As someone who teaches rhetoric, I can only say that I’ve been profoundly disappointed in the quality of the conversation about the assassination attempt on Gabrielle Giffords. Despite all the condemnation of everyone else’s “violent rhetoric,” I’ve yet to see one post in which the term itself is defined. It seems to mean, in the current political vernacular, anything said by someone else that involves anything even remotely violent. Katrina Trinko’s attempt to tu quoque Keith Olbermann is particularly enlightening, as it describes a number of angry statements by Olbermann that are neither violent nor rhetorical, e.g.
In 2007, Olbermann called rival network Fox News “worse than al-Qaeda … for our society” and said the channel was “as dangerous as the Ku Klux Klan ever was.”
Neither of those statements are rhetorical because neither of them attempts to call its audience to action. For them to be rhetorical, as per Aristotle in On Rhetoric, they would need to be intended to persuade. Moreover, they would need to be intended to persuade a particular audience to undertake a particular action. This is the rhetorical triangle:
Note the interconnectedness of the speaker and audience. The general problem with discussing rhetoric in the current media environment is that the particularity of the audience is absent. Anyone can read or watch or listen to anything without regard for their relation to the intended audience and without reference to the action whose commission the rhetor intends. In such a situation, it is not surprising when the mode of persuasion favored by speakers is the one that is most effectively general. To quote Aristotle again:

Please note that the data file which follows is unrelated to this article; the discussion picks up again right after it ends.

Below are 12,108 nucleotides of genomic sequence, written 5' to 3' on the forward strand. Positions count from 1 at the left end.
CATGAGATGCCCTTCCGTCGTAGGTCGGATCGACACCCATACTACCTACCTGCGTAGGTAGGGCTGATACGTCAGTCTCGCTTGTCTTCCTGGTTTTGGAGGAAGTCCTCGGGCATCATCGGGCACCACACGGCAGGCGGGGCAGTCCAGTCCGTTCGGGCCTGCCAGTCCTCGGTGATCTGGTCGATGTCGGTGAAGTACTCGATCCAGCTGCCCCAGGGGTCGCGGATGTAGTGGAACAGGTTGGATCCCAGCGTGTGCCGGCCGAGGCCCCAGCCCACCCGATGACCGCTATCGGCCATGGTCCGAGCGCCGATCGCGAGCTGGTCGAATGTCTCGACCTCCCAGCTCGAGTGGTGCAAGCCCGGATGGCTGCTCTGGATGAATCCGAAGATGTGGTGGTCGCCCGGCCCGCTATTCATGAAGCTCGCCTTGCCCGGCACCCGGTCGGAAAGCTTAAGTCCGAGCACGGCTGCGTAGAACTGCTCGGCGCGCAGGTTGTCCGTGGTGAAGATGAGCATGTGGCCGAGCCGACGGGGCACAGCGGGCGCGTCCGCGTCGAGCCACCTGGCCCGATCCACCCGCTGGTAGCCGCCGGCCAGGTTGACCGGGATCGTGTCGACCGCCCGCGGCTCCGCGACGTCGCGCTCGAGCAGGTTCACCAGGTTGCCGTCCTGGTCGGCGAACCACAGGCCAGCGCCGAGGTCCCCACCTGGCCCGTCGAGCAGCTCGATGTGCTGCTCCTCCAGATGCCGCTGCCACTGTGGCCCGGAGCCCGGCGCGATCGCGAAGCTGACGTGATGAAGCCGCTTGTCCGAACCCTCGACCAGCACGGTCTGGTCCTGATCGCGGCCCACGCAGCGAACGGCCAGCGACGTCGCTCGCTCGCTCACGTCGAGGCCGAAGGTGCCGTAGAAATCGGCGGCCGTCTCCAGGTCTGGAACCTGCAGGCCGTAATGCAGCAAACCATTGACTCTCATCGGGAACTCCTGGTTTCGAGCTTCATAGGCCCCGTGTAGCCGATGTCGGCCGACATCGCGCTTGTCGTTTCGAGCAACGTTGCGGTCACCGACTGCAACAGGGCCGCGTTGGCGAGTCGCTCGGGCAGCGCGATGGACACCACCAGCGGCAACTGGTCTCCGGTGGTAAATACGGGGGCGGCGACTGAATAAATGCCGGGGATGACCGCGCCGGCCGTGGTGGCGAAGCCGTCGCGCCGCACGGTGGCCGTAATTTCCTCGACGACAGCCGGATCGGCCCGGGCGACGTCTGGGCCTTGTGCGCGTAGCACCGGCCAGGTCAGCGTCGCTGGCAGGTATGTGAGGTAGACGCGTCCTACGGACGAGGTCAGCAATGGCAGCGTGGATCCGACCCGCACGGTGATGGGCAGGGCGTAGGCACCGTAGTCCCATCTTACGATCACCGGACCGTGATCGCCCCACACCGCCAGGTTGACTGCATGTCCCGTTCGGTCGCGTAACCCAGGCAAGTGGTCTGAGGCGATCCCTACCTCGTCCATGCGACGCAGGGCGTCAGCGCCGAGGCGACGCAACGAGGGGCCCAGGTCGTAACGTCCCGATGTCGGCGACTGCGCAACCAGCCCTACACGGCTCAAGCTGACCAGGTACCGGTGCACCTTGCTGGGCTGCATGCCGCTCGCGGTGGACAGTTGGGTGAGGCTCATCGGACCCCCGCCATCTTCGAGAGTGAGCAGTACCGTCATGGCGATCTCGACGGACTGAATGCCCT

The first [mode of persuasion] depends on the personal character of the speaker [ethos]; the second on putting the audience into a certain frame of mind [pathos]; the third on the proof, or apparent proof, provided by the words of the speech itself [logos].
Though pathos is typically translated as an “appeal to emotion,” it is better understood as an “appeal to imagination.” Anything that stokes the imagination, be it an image or a narrative, fits the bill. It goes without saying that the majority of political rhetoric in America is, in this technical sense, pathetic. This is simply because most politicians have questionable ethos and very few have speechwriters sufficiently talented to produce persuasive logos. But it is also because most Americans are too suspicious of political motives to allow politicians to establish an ethos and too untrained in the literary arts to understand an appeal to logos.
Typically, then, we are left in a situation in which politicians, as rhetors, design speeches whose pathos is general enough to appeal to as wide an audience as possible. It stands to reason that if we want to understand what “violent rhetoric” entails, we must focus on whose images and stories are stoking whose imaginations and to what effect. Pointing out that Keith Olbermann associated Fox News with terrorist organizations foreign and domestic does nothing of the sort because the audience and intended effect of his statements is unclear. How unclear?